Health Ministry Director-General Chezy Levy at a press conference in Jerusalem about the coronavirus, July 13, 2020 (Yonatan Sindel/Flash90)

Health Ministry Director-General Chezy Levy said Wednesday that most of the vaccine shipments would arrive in the first half of 2021, but that a first batch could come as early as December, seemingly shoring up an unconfirmed television report on Monday.

Levy said the ministry was working on delineating “ethically, legally and medically” which parts of the population would receive a coronavirus vaccine first.

Channel 12 had reported that Israel is expected to receive up to half a million doses of the Pfizer vaccine against the coronavirus as early as December, one month earlier than originally hoped for. According to the unsourced report, the country would receive between 200,000 and 500,000 doses and will devote them primarily to those working in the medical field, while the general population would not be vaccinated this winter.

Earlier this month, Netanyahu announced that Israel had signed a deal with Pfizer to purchase coronavirus vaccine shots, days after the US pharmaceutical firm said data suggested its vaccine was 90 percent effective at preventing COVID-19.

As part of the agreement with Pfizer, Netanyahu said Israel would receive 8 million doses of the vaccine, enough to inoculate 4 million Israelis. Netanyahu expressed hope that Pfizer would begin supplying the vaccine in January, pending authorization from health officials in the United States and Israel.

Pursuing another avenue to procure vaccines, Netanyahu announced Friday that Israel was also close to signing a deal with AstraZeneca to purchase “millions” of doses of its vaccine.

Aner Ottolenghi receives the Israeli-developed Coronavirus vaccination at the Hadassah Ein Karem hospital in Jerusalem on November 1, 2020. (Yonatan Sindel/Flash90)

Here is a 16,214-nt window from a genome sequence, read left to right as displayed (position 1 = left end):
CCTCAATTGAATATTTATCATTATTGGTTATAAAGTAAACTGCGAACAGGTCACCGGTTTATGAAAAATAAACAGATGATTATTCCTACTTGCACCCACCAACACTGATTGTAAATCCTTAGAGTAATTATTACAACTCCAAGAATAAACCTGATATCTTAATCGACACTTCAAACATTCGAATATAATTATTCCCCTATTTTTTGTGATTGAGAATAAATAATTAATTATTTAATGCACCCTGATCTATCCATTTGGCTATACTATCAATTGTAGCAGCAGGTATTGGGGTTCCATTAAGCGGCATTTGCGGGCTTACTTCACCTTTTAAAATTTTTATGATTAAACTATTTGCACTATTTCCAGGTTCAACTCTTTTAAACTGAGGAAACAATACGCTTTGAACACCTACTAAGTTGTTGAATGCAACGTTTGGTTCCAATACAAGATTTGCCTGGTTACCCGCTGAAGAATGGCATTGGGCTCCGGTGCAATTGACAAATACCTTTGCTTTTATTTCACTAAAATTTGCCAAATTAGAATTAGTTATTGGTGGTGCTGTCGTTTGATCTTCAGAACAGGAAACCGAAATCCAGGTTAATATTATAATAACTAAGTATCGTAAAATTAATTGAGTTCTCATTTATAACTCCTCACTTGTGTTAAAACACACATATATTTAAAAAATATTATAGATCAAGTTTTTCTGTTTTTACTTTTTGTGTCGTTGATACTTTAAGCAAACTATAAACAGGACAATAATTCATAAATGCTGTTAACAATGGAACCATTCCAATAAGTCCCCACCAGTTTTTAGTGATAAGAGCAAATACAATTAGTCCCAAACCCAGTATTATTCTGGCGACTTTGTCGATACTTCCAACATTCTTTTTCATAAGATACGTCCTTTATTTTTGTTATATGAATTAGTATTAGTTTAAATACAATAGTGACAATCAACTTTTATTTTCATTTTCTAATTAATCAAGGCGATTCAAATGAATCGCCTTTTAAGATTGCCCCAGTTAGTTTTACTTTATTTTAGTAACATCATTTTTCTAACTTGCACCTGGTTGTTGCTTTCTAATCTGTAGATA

If signed, it would be the third deal signed by Israel to receive vaccinations, following the deal with Pfizer as well as an earlier one with Moderna. Israel has also been in talks with Russia to receive its Sputnik V vaccine, though some experts have questioned its opaque certification process.

However, none of the deals guarantees a deadline for the arrival of the vaccines, and with mass global demand, it is still not clear how many doses Israel will get, and when.

Israel has also been working on a home-grown vaccine, though it is currently only in phase 1 trials and its development is expected to take months longer than the foreign candidates. Channel 12 reported Friday that it will likely be available to the public this summer.

Netanyahu’s visit to the logistics center came after the Health Ministry announced Thursday morning that the number of new daily coronavirus cases diagnosed in Israel had risen to over a thousand, a level not seen in over a month.

The milestone is the latest indication that the spread of the virus may be re-accelerating, even as the government pushes ahead with reopening the country from its second lockdown.

There were 1,068 new cases diagnosed on Wednesday — 1.8 percent of the 60,463 test results returned, the ministry figures showed. The last time Israel saw daily cases above a thousand was October 22.

After topping 9,000 on Wednesday for the first time in nearly three weeks, the active number of coronavirus cases in the country rose to 9,422 out of a total 332,317 cases.

Magen David Adom worker takes a patient to the coronavirus unit at the Hadassah Ein Kerem hospital in Jerusalem on November 1, 2020. (Yonatan Sindel/Flash90)

Despite the rising figures, cabinet ministers overnight approved a pilot plan to open 15 malls around the country.

Israel imposed a monthlong lockdown on September 18 that succeeded in bringing down surging infection rates but also paralyzed much of the economy and public life, as well as shuttering the entire education system. The government has since begun lifting the restrictions but health officials have sounded alarms as the drop in infection rates first slowed, and then reversed.

Outdoor market areas and some museums will also be allowed to reopen as part of the pilot plan, which aims to test the efficacy of virus safety guidelines.